Drinking tea every day is common throughout the world. Tea is the beverage of choice except in America. If you’re not drinking tea, you should be, and here’s why.
Twenty percent of our daily diet consists of the beverages we drink. Beverages play a vital role in nutrition and health. Our beverage choice matters and choosing tea for its well-known benefits is a smart choice.
Drinking Tea Every Day
The best reason to drink tea every day is that it’s so delicious. The tea varieties made from the Camellia sinensis plant – green, black, oolong, white, or Pu Erh contribute to its wide appeal. Second, you should drink tea because of its benefits to health.
Tea is a calorie-free beverage rich in antioxidants, flavonoids, and other biologically active substances beneficial to health. Up to three or four cups of tea per day are optimum.
Benefits of Tea for The Immune System
Decreasing stress and maintaining a robust, healthy immune system is more essential than ever.
Tea has been used to support healthy immunity for centuries. It’s the go-to tonic in traditional herbalism and is consumed daily in many cultures around the world and for a good reason. Tea is brimming with antioxidants, essential vitamins and minerals, and other immune-supportive plant compounds.
The polyphenol antioxidants found in tea, like epigallocatechin gallate (EGCG), are among the most well-proven immune support compounds. Of all superfoods, tea has some of the highest polyphenols, which is essential for maintaining a healthy immune system.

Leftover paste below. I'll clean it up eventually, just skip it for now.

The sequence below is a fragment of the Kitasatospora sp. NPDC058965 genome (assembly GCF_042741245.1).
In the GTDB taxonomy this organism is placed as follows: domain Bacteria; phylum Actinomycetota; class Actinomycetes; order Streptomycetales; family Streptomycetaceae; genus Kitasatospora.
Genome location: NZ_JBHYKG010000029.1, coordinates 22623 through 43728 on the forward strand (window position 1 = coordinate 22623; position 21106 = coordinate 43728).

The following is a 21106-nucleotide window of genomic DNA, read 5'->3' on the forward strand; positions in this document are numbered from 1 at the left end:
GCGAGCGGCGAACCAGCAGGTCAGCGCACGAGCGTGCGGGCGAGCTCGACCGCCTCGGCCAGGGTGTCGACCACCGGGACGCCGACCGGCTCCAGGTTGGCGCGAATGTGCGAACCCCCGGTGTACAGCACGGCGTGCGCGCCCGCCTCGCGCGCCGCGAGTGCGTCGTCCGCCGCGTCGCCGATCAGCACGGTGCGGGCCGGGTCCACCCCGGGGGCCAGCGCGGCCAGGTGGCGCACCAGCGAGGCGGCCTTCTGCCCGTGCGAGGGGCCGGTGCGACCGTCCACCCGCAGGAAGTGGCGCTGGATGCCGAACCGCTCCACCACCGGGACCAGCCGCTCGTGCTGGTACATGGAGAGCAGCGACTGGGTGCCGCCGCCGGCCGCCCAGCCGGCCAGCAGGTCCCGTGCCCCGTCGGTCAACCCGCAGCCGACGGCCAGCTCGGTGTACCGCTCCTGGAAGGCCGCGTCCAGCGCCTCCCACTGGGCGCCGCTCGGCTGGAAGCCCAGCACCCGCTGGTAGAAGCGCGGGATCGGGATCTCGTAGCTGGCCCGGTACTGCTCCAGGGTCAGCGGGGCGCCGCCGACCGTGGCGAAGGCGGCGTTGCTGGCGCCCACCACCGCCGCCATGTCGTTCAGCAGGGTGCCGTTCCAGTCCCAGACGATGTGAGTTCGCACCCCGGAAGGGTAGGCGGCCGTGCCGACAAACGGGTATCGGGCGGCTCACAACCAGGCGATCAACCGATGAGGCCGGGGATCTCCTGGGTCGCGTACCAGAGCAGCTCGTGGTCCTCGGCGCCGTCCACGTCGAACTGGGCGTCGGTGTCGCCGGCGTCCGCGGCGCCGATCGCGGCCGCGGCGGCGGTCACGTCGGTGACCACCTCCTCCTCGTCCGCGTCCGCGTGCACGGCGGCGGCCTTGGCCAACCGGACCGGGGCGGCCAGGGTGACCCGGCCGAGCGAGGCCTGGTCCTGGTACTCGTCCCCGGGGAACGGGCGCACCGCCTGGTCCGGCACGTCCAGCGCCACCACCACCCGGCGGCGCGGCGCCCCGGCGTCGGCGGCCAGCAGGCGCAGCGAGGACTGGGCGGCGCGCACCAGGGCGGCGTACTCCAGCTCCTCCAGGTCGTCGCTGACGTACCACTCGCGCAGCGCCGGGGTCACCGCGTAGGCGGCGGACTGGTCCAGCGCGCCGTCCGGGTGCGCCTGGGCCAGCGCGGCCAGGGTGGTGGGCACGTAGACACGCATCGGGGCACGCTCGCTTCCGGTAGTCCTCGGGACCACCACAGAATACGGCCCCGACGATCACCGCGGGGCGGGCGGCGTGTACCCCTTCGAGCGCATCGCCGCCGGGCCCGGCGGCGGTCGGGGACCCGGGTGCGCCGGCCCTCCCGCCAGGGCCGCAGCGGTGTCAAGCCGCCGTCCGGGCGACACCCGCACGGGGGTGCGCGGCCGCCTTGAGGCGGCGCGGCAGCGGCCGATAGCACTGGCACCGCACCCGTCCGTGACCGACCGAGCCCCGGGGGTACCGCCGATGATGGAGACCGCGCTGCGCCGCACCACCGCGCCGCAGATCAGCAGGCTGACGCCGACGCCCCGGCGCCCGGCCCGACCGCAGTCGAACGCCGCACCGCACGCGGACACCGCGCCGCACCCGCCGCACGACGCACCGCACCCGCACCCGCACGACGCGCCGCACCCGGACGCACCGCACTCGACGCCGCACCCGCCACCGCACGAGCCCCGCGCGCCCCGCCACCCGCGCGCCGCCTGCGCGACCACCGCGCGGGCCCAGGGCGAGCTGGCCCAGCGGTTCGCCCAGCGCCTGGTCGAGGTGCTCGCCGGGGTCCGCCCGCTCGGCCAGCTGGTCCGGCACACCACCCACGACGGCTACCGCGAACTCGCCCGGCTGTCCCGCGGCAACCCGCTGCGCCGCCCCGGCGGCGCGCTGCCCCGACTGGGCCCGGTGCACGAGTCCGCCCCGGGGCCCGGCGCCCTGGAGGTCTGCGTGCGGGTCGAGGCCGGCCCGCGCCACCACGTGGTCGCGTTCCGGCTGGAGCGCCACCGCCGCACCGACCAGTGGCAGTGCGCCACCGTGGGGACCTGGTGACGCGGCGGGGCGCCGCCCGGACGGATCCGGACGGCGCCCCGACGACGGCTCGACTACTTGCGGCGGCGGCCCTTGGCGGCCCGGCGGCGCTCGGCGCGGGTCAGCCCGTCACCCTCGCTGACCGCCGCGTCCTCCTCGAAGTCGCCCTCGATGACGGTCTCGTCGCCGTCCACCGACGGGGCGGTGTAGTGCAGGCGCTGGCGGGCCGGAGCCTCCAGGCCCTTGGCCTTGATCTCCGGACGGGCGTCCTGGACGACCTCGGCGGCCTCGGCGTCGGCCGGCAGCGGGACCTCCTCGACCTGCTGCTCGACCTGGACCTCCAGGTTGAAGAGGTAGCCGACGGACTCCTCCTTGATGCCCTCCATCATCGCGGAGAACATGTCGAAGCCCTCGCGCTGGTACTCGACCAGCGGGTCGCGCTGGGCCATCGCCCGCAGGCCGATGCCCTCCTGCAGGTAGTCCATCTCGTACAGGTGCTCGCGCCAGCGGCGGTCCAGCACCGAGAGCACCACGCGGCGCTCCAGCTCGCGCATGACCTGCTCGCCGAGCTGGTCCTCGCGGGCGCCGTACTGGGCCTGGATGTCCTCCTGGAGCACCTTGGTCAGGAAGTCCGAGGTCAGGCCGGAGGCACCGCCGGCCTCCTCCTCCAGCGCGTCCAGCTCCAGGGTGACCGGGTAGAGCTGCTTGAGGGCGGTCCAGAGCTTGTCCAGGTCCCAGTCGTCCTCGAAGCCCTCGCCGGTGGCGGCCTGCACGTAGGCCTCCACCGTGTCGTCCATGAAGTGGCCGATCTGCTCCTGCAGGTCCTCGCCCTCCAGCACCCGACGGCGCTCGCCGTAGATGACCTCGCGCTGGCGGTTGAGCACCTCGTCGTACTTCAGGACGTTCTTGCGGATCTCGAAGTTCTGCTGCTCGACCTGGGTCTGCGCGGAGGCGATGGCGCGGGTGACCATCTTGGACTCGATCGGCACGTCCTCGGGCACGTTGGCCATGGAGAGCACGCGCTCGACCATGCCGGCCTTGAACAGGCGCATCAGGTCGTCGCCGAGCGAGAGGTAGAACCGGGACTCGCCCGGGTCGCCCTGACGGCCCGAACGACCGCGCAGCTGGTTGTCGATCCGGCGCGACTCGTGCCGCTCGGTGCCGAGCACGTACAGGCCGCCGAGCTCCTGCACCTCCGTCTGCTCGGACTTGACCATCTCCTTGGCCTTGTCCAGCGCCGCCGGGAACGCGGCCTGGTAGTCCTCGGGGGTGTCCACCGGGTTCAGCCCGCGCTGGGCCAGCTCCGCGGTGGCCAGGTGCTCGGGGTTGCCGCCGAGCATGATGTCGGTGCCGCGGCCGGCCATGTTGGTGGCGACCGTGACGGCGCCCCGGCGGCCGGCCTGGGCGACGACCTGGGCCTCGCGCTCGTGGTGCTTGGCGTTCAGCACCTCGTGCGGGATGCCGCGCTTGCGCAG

You’ve probably heard that stress is the enemy of a healthy immune system. With everything that’s going on today, we need all the help we can get to stay calm.
Tea contains a unique amino acid called l-theanine, which is best known for its powerful relaxing effect. It works to balance the effect of caffeine to give you calm, sustained energy.
Drinking tea every day is a great way to get the energy boost you need without the added anxiousness or jitters that you might get from coffee.
Tea and Human Health
In September 2012, the U.S. Department of Agriculture in Washington DC held the Fifth International Scientific Symposium on Tea and Human Health. The symposium consisted of eleven presentations from world-renowned scientists who studied the effects of tea on human health.
The research suggests that tea provides health benefits to virtually every organ and system in the human body, from the heart, brain, and bones to the total body with advantages that may even promote a healthy weight.
Tea is one of the most ancient beverages, but it’s also one of the most researched.